Rising mortgage rates are fuelling home sales. They also appear to be curbing price growth as buyers drive tougher bargains.
The number of existing homes that changed hands across the country last month rose 18.2 per cent from a year earlier, the Canadian Real Estate Association said Tuesday. September's sales were slightly above the long-term average for that month, an indication that the market has fully recovered from the steep slump after Finance Minister Jim Flaherty tightened the mortgage insurance rules in the summer of 2012.
While sales were up just 0.8 per cent from August, the rise topped some economists' expectations and marked the seventh consecutive month-to-month gain.
But many experts claim that the increase in mortgage rates that has occurred since the spring, and the prospect of higher rates down the road, is providing a sales boost that will prove to be temporary.
Mortgage rates are up about three-quarters of a percentage point since May, with five-year fixed rates having risen to 3.39 per cent from 2.64 per cent, according to Alyssa Richard, chief executive of RateHub.ca.
With buyers facing higher rates, the market could lose steam in the months ahead.
"We expect home resales to stabilize near the current levels, although some modest pullback may occur later this year or early next as payback for sales that may have been advanced during the rush to lock-in lower rates," Royal Bank economist Robert Hogue said in a research note.
Greg Twinney, a senior executive at the e-book company Kobo, says mortgage rates played a large factor in his role to move his family from downtown Toronto to Caledon, north of Mississauga, this fall. He had been planning to move there some time in the next five years, but the combination of finding a property he liked and a lack of clarity over how much rates will rise spurred him to buy a house there last month.
"Given where interest rates are, you're able to get in to a home now and lock in interest rates and know what you're paying for the next five years and it's affordable," he said.
The banking regulator, the Office of the Superintendent of Financial Institutions, has long been considering tightening the country's mortgage underwriting rules, and could still take action.
Canadian Imperial Bank of Commerce economist Benjamin Tal has said recently that he suspects the housing market is currently too strong for the government's liking. But if the current momentum in sales does prove temporary, that could ease any fears that Mr. Flaherty might have.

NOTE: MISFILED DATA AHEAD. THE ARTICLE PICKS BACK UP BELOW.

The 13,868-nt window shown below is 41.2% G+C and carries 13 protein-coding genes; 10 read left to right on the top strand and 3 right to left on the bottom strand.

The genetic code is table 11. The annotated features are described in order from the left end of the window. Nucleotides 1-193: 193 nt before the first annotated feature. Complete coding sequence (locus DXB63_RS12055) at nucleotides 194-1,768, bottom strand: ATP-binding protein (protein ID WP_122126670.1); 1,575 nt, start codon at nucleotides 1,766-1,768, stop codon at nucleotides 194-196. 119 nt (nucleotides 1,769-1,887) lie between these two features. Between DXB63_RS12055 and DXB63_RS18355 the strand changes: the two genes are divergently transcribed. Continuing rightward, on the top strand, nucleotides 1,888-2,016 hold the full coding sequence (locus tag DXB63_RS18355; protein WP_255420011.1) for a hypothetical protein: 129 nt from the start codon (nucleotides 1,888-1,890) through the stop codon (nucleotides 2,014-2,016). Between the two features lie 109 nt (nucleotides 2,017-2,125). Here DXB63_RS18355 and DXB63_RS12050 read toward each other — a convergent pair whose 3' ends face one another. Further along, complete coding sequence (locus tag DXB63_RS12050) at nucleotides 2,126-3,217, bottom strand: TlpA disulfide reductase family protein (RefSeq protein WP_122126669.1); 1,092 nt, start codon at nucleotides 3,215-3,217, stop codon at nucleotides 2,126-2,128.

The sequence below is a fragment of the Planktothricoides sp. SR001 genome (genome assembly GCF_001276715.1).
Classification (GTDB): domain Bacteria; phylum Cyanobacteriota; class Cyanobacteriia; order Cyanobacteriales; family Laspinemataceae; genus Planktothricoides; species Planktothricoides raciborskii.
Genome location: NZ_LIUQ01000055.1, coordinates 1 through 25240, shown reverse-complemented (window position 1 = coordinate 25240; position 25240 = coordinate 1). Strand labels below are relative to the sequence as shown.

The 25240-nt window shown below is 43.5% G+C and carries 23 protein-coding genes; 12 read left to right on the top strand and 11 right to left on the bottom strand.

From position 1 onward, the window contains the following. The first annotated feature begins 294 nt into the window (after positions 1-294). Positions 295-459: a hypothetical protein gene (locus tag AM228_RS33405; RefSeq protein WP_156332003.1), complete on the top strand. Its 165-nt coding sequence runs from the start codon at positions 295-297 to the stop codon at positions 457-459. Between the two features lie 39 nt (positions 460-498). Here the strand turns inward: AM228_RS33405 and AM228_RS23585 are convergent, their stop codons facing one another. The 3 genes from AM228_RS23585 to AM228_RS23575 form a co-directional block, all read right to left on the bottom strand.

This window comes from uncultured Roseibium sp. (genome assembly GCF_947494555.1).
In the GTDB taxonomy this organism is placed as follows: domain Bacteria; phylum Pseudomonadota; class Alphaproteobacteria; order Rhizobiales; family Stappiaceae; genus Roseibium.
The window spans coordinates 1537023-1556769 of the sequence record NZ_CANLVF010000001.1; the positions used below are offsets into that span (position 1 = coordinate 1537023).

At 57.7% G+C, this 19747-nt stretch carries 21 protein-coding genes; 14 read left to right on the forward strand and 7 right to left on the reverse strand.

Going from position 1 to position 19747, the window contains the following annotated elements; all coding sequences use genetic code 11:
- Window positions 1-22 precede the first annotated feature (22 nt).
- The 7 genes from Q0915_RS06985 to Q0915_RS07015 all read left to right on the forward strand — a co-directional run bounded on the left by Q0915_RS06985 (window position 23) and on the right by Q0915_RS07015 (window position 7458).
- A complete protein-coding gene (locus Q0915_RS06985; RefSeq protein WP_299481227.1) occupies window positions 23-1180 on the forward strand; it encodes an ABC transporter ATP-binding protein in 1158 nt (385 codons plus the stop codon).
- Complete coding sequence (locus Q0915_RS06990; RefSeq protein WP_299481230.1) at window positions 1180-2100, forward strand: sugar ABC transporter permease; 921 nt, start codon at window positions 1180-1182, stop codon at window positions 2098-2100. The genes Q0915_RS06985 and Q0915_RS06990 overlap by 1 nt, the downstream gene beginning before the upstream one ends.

Jim Murphy, the head of the Canadian Association of Accredited Mortgage Professionals, met with Mr. Flaherty last month, partly in an effort to present the association's case that the market is in balance and no further tightening is required. "I think he's comfortable with where the market's at," Mr. Murphy said Tuesday.
Much of the concern that policy makers have had about the housing market in recent years has stemmed from rising consumer debt levels and home prices.
While the average price of homes that changed hands over the Multiple Listing Service last month was up 8.8 per cent from a year earlier, to $385,906, that's in large part because pricey cities, such as Toronto and Vancouver, were in the midst of steep sales declines a year ago.
The Teranet-National Bank home price index for September, released Tuesday, hadn't budged from August. The index normally picks up 0.2 per cent from August to September as buyers return from summer vacations.
"Price behaviour seems to be at odds with the recent pickup in resale activity," National Bank economist Marc Pinsonneault wrote in a research note. "It looks that households are willing to buy, but they are now bargaining harder on prices to compensate for higher mortgage rates."
Toronto-Dominion Bank economist Diana Petramala pointed out that a rising stock of unsold condos is also weighing on price growth. "Prices were down in Montreal and Ottawa where a growing overhang of condos on the market is keeping prices low."
Meanwhile, consumers who are wondering where mortgage rates will go next should look to Washington, says TD chief economist Craig Alexander.
Five-year fixed mortgage rates tend to follow the yields on five-year government of Canada bonds, because those influence banks' funding costs. Canadian bond yields tend to mirror those in the U.S. because the market views the securities as alternatives to one another. Mortgage rates rose over the summer as bond yields rose, largely because of expectations that the U.S. Federal Reserve would soon begin tapering its quantitative easing program.
That hasn't happened, and bond yields have edged down a bit recently as a result. But banks tend to change their mortgage rates only when they think yield changes will be relatively long-lasting, Mr. Alexander said.
"Over the entire course of next year, I expect the five-year yield to go from 2.05 to 2.55 per cent, so I think the balance of risks are that, in 2014, fixed mortgage rates will creep up a little bit," he said.